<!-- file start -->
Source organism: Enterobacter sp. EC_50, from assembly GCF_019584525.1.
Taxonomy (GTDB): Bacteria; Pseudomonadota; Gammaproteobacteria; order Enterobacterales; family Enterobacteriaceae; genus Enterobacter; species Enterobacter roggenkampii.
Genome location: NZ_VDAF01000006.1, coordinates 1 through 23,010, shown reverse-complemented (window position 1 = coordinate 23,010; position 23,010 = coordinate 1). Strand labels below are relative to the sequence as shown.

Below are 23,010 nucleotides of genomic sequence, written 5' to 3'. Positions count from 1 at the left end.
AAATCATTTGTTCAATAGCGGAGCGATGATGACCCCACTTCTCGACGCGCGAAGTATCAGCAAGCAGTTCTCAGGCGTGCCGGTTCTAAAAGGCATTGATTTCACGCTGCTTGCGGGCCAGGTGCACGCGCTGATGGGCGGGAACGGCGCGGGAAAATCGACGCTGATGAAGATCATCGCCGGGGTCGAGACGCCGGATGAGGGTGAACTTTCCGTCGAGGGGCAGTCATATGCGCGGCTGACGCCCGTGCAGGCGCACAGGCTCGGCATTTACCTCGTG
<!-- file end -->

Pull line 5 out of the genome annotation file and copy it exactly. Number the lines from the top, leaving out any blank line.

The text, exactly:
AAATCATTTGTTCAATAGCGGAGCGATGATGACCCCACTTCTCGACGCGCGAAGTATCAGCAAGCAGTTCTCAGGCGTGCCGGTTCTAAAAGGCATTGATTTCACGCTGCTTGCGGGCCAGGTGCACGCGCTGATGGGCGGGAACGGCGCGGGAAAATCGACGCTGATGAAGATCATCGCCGGGGTCGAGACGCCGGATGAGGGTGAACTTTCCGTCGAGGGGCAGTCATATGCGCGGCTGACGCCCGTGCAGGCGCACAGGCTCGGCATTTACCTCGTG